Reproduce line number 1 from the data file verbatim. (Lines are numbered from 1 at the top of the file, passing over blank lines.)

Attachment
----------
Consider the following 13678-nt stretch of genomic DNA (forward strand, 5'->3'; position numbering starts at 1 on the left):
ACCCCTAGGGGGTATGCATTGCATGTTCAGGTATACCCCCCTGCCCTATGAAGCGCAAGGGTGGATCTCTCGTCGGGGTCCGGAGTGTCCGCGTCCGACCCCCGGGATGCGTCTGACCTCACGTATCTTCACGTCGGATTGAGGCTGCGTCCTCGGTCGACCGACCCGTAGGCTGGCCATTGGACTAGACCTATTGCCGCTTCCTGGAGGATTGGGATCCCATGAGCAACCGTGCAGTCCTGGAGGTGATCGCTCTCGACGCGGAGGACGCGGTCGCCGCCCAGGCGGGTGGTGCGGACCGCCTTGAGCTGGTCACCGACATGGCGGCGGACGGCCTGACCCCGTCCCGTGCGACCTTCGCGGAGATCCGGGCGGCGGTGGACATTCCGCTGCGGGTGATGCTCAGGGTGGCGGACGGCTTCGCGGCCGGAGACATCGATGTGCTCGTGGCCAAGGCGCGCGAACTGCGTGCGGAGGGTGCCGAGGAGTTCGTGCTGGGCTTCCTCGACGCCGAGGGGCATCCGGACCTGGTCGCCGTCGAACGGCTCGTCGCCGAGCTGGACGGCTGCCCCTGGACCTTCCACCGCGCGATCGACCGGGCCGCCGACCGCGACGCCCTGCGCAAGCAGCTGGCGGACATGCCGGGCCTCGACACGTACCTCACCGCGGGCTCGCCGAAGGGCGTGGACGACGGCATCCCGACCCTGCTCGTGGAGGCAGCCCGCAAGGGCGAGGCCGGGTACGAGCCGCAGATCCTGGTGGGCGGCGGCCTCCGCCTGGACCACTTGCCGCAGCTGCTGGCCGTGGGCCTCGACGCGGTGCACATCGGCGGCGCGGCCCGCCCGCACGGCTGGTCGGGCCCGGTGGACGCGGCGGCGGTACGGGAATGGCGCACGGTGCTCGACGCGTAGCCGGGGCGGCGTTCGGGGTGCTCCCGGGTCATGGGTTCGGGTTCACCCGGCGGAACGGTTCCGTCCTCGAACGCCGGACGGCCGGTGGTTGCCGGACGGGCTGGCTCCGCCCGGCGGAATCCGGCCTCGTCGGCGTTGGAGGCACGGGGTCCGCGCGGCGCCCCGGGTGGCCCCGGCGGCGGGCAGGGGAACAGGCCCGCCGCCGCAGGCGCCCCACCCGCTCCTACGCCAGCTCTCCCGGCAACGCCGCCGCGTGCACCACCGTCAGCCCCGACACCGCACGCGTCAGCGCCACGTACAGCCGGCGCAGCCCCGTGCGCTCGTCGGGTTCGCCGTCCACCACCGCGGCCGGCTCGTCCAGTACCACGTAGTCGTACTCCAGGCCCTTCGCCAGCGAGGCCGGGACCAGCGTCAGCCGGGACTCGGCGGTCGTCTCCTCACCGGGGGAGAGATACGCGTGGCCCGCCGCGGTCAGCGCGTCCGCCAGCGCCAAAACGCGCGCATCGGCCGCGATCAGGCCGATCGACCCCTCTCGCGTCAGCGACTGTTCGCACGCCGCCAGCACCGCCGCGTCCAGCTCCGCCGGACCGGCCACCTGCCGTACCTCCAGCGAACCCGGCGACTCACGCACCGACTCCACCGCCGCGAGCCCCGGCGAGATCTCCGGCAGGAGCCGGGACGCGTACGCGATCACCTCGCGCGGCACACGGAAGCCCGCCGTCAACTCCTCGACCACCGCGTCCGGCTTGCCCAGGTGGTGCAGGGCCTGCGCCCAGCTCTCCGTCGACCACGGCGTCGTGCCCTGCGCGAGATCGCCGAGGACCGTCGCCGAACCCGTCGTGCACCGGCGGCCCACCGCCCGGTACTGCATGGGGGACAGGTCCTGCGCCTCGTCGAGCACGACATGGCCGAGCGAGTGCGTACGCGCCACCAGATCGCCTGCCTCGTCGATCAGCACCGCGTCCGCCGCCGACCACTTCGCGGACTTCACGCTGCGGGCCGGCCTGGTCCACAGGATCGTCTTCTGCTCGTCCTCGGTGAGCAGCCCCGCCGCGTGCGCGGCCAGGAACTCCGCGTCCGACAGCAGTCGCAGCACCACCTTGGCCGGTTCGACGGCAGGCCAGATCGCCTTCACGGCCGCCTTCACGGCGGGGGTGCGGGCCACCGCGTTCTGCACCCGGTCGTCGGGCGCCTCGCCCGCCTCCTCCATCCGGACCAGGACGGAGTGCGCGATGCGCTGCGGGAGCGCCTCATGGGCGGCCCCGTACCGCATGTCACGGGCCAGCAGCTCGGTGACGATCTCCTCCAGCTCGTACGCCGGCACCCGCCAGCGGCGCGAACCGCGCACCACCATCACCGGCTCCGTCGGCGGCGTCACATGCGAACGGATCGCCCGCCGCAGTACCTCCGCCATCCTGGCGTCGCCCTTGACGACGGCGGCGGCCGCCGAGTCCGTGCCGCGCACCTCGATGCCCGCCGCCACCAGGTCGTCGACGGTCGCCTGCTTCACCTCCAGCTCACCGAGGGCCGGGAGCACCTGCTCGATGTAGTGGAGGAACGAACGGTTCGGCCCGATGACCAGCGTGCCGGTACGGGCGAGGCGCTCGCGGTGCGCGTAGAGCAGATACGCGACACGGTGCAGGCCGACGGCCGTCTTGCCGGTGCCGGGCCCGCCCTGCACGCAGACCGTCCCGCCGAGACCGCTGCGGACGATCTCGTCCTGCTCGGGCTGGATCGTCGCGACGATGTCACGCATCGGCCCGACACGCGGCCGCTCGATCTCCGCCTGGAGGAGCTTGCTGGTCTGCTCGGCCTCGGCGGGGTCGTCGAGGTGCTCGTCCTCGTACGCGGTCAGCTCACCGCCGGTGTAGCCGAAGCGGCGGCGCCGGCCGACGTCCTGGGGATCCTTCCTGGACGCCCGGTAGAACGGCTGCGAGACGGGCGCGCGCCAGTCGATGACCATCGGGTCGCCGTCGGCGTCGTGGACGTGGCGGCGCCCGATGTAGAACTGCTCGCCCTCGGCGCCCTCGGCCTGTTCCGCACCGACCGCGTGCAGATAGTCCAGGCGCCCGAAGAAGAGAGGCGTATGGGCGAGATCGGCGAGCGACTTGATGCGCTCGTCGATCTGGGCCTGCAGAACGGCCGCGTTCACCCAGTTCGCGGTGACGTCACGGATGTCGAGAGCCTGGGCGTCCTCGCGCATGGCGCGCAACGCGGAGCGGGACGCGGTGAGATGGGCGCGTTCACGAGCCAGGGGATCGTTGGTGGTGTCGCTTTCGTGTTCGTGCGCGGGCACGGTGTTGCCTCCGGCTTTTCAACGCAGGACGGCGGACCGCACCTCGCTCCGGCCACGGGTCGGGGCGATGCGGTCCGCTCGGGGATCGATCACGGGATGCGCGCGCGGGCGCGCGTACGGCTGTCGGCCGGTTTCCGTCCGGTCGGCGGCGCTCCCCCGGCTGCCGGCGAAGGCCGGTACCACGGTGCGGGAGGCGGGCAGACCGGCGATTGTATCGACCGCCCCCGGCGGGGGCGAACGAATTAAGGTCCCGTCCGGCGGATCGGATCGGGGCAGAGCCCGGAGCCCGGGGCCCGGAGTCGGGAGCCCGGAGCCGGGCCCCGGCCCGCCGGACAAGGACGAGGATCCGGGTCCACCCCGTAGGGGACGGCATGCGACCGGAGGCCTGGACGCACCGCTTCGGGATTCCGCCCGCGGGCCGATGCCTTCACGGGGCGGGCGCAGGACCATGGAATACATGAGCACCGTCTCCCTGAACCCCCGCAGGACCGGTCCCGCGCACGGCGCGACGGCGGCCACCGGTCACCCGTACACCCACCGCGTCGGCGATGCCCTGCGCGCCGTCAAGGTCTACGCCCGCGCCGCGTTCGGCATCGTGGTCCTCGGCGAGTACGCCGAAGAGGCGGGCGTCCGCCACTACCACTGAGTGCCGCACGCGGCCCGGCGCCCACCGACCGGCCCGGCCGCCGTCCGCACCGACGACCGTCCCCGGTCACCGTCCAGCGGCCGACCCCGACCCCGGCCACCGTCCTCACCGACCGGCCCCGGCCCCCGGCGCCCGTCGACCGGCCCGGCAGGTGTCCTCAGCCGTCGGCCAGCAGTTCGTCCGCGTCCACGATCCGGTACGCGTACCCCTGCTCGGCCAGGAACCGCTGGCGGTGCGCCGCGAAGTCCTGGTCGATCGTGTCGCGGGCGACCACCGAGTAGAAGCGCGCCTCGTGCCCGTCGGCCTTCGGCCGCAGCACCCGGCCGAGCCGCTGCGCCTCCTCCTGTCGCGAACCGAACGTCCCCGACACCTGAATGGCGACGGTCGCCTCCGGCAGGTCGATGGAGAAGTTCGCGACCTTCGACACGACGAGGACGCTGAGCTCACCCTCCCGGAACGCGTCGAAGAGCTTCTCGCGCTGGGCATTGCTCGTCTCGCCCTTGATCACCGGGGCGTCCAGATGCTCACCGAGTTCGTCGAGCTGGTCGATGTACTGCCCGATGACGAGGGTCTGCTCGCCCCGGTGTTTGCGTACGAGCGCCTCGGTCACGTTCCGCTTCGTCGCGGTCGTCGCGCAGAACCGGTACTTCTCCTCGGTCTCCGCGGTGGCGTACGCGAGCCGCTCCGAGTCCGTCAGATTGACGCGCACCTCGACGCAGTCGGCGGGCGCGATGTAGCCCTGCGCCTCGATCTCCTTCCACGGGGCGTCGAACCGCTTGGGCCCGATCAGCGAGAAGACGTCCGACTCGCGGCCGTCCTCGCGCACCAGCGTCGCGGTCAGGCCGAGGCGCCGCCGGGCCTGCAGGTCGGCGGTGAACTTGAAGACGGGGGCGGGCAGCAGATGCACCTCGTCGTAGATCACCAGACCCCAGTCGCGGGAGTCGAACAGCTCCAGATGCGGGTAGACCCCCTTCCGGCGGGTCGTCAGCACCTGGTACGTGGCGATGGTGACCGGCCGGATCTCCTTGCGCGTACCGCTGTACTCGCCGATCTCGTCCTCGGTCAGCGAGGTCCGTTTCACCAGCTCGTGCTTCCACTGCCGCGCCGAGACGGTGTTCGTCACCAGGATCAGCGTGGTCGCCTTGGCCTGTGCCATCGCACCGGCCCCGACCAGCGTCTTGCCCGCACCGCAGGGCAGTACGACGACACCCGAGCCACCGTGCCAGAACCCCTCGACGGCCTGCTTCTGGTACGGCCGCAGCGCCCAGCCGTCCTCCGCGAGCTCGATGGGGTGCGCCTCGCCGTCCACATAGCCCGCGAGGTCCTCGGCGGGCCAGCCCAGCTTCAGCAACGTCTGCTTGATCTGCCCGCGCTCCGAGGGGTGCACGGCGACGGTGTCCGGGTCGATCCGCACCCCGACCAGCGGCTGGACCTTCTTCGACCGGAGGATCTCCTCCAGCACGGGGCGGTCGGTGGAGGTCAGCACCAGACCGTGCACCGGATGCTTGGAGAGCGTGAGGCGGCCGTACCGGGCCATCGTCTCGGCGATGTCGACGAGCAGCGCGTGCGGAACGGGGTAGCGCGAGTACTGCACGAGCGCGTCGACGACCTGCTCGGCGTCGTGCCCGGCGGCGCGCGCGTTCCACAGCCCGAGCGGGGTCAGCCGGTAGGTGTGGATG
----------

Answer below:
Consider the following 13678-nt stretch of genomic DNA (forward strand, 5'->3'; position numbering starts at 1 on the left):